- Medicos – what's the relationship between inflammation + autoimmune conditions?
I’m trying to unravel some things that are likely diet related – and there are a load of anti-inflammation diets as well as autoimmune protocols. The foods are essentially the same, which makes me wonder if the conditions are essentially the same too?
If I follow an autoimmune diet for a while, is it safe to assume any inflammation will disappear?Posted 3 months agomartinhutchSubscriber
Autoimmune conditions are effectively the body’s immune system attacking its own tissues, which can cause inflammation. Best example is rheumatoid arthritis which causes inflammation in the joints.
So yes, an autoimmune and anti-inflammation ‘protocol’ might be vaguely aiming at the same thing.
Goes without saying that a lot of the evidence behind dietary influences on these is not fully established, so take anything you read with a hefty pinch of scepticism. Having said this, as long as you end up with an overall balanced, healthy diet, where’s the problem?
Normal disclaimer. Consult your doc before any major dietary changes, particularly if you have any underlying health conditions.Posted 3 months ago
There’s an increasing amount of peer reviewed research into the role of the gut microbiome as the cause of inflammatory autoimmune disorders and many other serious health issues, the role that good gut bacteria and diet can play is just beginning to filter out into the medical orthodoxy.
I cut out all sugars from my diet a few years ago apart from naturally occurring sugars in fresh fruit (which I limit) and the occasional alcoholic drink :wink , Compared to how I used to eat regarding pasta/pizza tatties etc I have restricted my grain intake to one small loaf\week of heirloom grain bread so a slice of toast & avocado with my 3 scrambled eggs/mushrooms in the morning and whatever veg left over from previous night and then a vegi dish for tea (being a singleton, veggie and enjoying cooking it’s quite easy for me to be particular about what I eat).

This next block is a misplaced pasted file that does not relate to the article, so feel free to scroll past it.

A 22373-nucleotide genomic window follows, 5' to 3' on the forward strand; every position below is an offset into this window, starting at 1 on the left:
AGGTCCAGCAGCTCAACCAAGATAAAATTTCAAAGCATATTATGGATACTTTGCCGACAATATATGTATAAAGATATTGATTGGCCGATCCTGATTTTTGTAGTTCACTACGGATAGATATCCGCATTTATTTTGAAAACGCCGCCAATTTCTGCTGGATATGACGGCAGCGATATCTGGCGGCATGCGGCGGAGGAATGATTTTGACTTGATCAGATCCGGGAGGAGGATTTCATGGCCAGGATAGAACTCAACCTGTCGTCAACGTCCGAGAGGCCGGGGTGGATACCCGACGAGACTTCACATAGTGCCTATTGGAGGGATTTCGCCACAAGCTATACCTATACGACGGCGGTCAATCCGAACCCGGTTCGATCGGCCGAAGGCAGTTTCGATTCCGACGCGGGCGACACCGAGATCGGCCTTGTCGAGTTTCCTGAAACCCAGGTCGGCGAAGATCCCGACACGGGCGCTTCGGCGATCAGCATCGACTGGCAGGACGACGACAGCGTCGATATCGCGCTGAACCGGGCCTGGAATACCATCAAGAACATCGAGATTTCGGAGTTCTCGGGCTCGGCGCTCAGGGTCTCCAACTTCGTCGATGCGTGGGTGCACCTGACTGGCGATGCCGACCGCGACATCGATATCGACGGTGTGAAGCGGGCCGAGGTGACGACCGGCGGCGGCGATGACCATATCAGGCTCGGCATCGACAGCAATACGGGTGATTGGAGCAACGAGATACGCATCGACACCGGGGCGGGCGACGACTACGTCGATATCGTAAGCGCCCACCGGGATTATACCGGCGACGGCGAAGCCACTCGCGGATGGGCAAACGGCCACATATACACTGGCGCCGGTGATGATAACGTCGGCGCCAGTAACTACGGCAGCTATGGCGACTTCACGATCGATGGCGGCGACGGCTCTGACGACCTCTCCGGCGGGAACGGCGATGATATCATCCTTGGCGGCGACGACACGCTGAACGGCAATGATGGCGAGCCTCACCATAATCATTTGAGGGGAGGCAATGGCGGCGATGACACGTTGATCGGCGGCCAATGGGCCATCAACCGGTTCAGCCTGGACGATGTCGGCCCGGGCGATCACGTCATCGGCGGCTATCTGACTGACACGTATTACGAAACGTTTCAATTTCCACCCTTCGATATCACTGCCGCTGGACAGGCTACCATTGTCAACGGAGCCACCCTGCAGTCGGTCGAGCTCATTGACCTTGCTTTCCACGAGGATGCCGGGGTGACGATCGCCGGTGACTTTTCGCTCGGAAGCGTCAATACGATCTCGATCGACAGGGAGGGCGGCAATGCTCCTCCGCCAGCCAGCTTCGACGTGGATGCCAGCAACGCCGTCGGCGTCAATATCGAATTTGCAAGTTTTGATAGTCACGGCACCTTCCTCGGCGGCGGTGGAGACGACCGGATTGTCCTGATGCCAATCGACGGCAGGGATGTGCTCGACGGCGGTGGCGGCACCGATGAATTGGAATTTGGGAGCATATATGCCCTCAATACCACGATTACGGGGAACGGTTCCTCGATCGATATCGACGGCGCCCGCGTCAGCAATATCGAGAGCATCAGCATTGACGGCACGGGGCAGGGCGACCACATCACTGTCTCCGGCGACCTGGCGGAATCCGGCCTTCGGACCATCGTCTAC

Lots of green leafy veg, root veg, sweet potatoes, various types of mushrooms, spices such as turmeric, cumin etc, plenty of vibrant tomato based dishes and countless varieties of curry’s with cauliflower rice seems to working for me although everyone’s dietary needs are different so may not work for others. I also eat a fair amount of fermented foods such as kimchi/sauerkraut for gut heath.
Check out some of the websites/podcasts regarding inflammation by Ben Greenfield, Dr Rhonda Patrick, Aubrey Marcus, Bulletproof Radio and it may be worth your while researching Paul Stamets and his work on medicinal mushrooms for immune response.Posted 3 months ago
Normal disclaimer. Consult your doc before any major dietary changes
I’d vehemently argue against this, the current nutritional training that doctors undergo is absolutely pitiful to the point of being criminal negligence and they often get less than 30hrs of very basic and woefully out of date information over the course of their study, find a well regarded and recommended nutritionist to advise you. My own doctor happily admits he knows “****-all” about the current latest nutritional studies and is very happy that I’m sorting mysel outPosted 3 months agotjagainMember